These are general notes, there are often caveats with GPIO/SPI applications on any embedded device.
shows two SPI ports
spi1 for most non-Compute Module Raspberry Pi models.
have three SPI ports, with the addition of
spi2 that’s only available on the Compute Modules.
Python is a popular way to access the Raspberry Pi SPI.
is a popular Python module to use SPI.
For example, the Raspberry Pi SPI maximum clock speed is set to 1 MHz by
import spidev spi = spidev.SpiDev() spi.open(bus, device) spi.max_speed_hz=1000000
As noted in later sections, having the correct maximum clock speed and correct polarity is essential for SPI communications to work.
You might be familiar with asynchronous protocols such as used in RS232 connections, where the baud rate must be agreed upon in advance by master and slave. Only the SPI master initiates communications, and the master must know how many bytes to receive for a given command so as not to cut off the communications too early. Be sure polarity and phase are compatible between devices.
SPI consists of four wires: clock, slave select, MISO and MOSI.
The clock line is unidirectional from the master to slave, and so the slave cannot initiate communications. Faster clocks require shorter wires, as remember a 10 MHz square wave needs several harmonics to keep usable shape–perhaps up to 100 MHz. How good of a transmission line is your knotted hookup wire at 100 MHz? not so good perhaps.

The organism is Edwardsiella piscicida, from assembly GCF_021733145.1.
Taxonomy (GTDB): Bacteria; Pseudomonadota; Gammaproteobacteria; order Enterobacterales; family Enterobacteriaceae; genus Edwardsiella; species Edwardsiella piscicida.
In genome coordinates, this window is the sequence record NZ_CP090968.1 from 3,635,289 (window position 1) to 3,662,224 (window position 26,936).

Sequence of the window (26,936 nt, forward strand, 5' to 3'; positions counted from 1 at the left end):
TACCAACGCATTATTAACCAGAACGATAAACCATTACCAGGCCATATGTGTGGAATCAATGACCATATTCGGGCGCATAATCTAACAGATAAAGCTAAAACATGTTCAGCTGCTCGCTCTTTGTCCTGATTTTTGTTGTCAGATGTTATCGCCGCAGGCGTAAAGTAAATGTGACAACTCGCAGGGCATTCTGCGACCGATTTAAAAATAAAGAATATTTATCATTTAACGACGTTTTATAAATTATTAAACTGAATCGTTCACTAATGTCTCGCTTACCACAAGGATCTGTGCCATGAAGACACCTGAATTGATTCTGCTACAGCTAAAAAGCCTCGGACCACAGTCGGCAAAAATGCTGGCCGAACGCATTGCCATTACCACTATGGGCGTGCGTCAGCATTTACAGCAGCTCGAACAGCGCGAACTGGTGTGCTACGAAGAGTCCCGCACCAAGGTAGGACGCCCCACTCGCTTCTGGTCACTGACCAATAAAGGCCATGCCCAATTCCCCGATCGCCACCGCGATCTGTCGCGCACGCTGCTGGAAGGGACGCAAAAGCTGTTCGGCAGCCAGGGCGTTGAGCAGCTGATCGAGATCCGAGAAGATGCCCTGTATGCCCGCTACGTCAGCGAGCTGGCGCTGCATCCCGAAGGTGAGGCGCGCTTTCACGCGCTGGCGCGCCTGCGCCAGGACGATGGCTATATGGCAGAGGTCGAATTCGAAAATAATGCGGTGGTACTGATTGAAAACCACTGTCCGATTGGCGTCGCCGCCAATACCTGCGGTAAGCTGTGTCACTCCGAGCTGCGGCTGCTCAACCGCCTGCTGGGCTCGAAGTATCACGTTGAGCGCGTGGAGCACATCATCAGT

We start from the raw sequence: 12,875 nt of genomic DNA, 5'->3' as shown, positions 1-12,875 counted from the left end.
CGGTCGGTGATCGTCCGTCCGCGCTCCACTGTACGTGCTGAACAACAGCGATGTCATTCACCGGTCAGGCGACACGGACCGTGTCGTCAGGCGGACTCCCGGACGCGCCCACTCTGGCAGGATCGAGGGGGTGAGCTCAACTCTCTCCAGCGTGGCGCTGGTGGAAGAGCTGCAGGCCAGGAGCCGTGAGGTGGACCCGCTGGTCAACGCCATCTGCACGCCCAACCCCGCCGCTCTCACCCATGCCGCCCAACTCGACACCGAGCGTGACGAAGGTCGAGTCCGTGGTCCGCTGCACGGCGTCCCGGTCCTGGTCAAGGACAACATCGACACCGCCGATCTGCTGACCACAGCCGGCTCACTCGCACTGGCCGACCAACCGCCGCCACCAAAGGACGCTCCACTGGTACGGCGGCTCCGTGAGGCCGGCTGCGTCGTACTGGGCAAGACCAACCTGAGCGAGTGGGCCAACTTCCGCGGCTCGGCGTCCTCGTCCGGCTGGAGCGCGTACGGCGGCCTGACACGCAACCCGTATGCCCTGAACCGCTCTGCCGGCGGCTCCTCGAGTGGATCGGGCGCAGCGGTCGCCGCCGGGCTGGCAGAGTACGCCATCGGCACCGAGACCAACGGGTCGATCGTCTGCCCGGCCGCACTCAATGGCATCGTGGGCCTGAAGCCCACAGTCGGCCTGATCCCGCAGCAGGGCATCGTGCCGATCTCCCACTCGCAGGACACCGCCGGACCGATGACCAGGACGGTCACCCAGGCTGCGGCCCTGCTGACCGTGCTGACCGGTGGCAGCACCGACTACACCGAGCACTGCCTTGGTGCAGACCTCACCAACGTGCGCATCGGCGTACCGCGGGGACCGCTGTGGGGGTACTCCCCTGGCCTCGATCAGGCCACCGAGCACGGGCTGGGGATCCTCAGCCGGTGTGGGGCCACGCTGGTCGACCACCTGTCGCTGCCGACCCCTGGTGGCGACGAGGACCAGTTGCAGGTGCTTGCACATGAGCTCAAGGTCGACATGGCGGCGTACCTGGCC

Consider clock speed if a slave is not responding, or responding erratically, especially considering that the Raspberry Pi 2⁄3 SPI clock varies with the VPU speed.
The Raspberry Pi can select more than two slaves by using a binary decoder chip, assuming you have a recent kernel and the appropriate software and configuration.
MISO is unidirectional from each slave to master. The MISO line is shared between all slaves. Only one slave, selected by Slave Select line may use MISO at once.
MOSI is unidirectional from master to all slaves. The MOSI line is shared between all slaves. Only the slave selected by Slave Select should respond to MOSI on MISO.
SPI is a full-duplex protocol, that is, the master can send while the slave transmits (for capable hardware).
Debugging SPI is most convenient with a four-channel oscilloscope, particularly if the scope has SPI decode.
Note: In some peripherals, MISO is daisy-chained with MOSI, but your datasheet would tell you for those cases.
/boot/overlays/README for more details on configuring the GPIO for SPI.